Kali Reis playing down the success of True Detective: Night Country

The stars of True Detective: Night Country on arctic temperatures, career pivots and “dropping in” to character.

Why do people love it? Well, it’s funny, it’s spooky, it checks all the boxes. It’s based in Alaska, which is a place we never see, and it has two really cool leads – just saying,” laughs Kali Reis. To say she is playing down the success of True Detective: Night Country is somewhat of an understatement – the series, the fourth season of the popular franchise, has averaged a total of 12.7 million viewers (more than any prior season) and has remained the top title on HBO Max since it debuted.

Reis and her co-star, Jodie Foster, play detectives Evangeline Navarro and Liz Danvers, who are investigating the grisly disappearance of eight men in the fictional town of Ennis, Alaska, during the ‘polar night’, a months-long winter period during which the sun never rises.

The fourth season of True Detective has been the most successful ever
“It’s only six episodes long, but it’s so convoluted,” says Reis. “I agree with that,” adds Foster, whose role as Danvers is her first on TV since 1975. “For me, streaming is the golden age. That’s where the best narrative is now, and for the most part, theatrical distributors have abandoned making real stories – they’re really in the superhero business. I wanted to get out there and find something and when I did, I knew immediately.”

Foster is, of course, an industry veteran; after shooting to fame as Iris in Taxi Driver in 1976, she went on to appear in The Accused and The Silence of the Lambs and has two Oscars, three BAFTAs and three Golden Globes to her name. Reis, however, is something of a new face: True Detective is only the third-ever acting role for the professional boxer. Has her sporting career given her a head start?

Jodie Foster (centre) opposite Robert De Niro in Taxi Driver

Kali Reis in the ring in 2021
“I feel like I’ve been training for acting while I’ve been boxing,” she explains. “It’s way out of my territory, but I can navigate it pretty easily. With boxing, you can’t hesitate, you have to commit. You have to be completely grounded in your character, too – you have to think like them, speak like them. That’s not something I was taught, it’s just something that works for me: that ability to check all the way in, and all the way out.”

Foster agrees that the “dropping in” is a key element to acting well. “I always wonder what my life would have been like if I’d been to acting classes,” she says. “But I think that’s what training is about – giving you the tools to drop in, whether you need music, or humming, or a cup of coffee.”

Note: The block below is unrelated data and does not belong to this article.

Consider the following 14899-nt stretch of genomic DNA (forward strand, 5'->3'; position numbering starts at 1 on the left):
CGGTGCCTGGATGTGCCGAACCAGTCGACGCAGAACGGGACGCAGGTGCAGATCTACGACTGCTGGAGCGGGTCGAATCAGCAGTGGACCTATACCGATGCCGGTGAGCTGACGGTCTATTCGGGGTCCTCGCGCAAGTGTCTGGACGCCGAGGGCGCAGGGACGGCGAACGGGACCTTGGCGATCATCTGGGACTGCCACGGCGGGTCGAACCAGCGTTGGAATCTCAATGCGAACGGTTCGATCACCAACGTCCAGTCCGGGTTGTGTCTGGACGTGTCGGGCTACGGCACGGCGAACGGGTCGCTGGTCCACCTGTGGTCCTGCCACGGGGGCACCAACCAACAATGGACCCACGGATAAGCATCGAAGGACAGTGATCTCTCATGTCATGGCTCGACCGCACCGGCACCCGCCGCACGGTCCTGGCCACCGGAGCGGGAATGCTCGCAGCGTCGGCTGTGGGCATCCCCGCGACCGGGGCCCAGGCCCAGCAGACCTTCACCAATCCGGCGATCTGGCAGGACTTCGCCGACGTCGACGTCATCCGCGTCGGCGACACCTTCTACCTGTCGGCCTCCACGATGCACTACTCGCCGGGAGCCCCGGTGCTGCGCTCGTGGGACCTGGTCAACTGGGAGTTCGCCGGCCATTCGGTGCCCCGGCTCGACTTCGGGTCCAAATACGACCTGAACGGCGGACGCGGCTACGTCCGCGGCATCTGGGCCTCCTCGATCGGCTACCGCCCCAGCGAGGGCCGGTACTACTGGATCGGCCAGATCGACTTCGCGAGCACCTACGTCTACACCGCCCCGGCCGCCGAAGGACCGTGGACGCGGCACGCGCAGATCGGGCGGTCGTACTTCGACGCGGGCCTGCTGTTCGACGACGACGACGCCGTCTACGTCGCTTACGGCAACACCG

“The show is funny, it’s spooky – it checks all the boxes”

She certainly needed to practise that art as Liz Danvers, the character she has referred to as an “Alaska Karen”, especially in the harsh climes of Iceland, where much of the series was filmed. “The most challenging thing was definitely the weather – it was cold,” she says. “I had a moment where I was supposed to fall through the ice, so they built a tank and I worked with a free diver to learn how to hold my breath for long enough to sink into the water. The problem was, I wear contact lenses, but I didn’t want to wear them in the water, so I couldn’t see. That was panicky! The first take was really bad – I was like, “Am I gonna die?”‘

There were, though, far more highs than lows for the pair. “We had heated socks, heated vests…” laughs Reis. “Though I didn’t try the heated underpants.” For Foster, the best on set memory was “being in the middle of shooting and looking up, and there are the Northern Lights. You’re surrounded by your friends, seeing this miracle, magical moment that’s only going to last ten minutes.”

Foster has had a long and distinguished acting career; this is her first TV role since 1975

For Reis, boxing has informed the way she acts: both require immense discipline
It’s clear that Foster and Reis have an easy, relaxed relationship with one another, perhaps born from the sometimes-fractious, sometimes-hilarious interactions between their two characters. “I laughed a lot at Danvers, and at Danvers’ relationship with Navarro,” says Foster. “I’m not even sure [those jokes] were on the page – I think they just happened in the moment.” Reis agrees: “Oh for sure, it wasn’t planned.”

The pair certainly make the job sound easy, but on screen, their chemistry translates to binge-watchable viewing. It all starts, they say, with collaboration. “That way, you start asking the right questions,” says Foster. “That’s how you deepen the process.”

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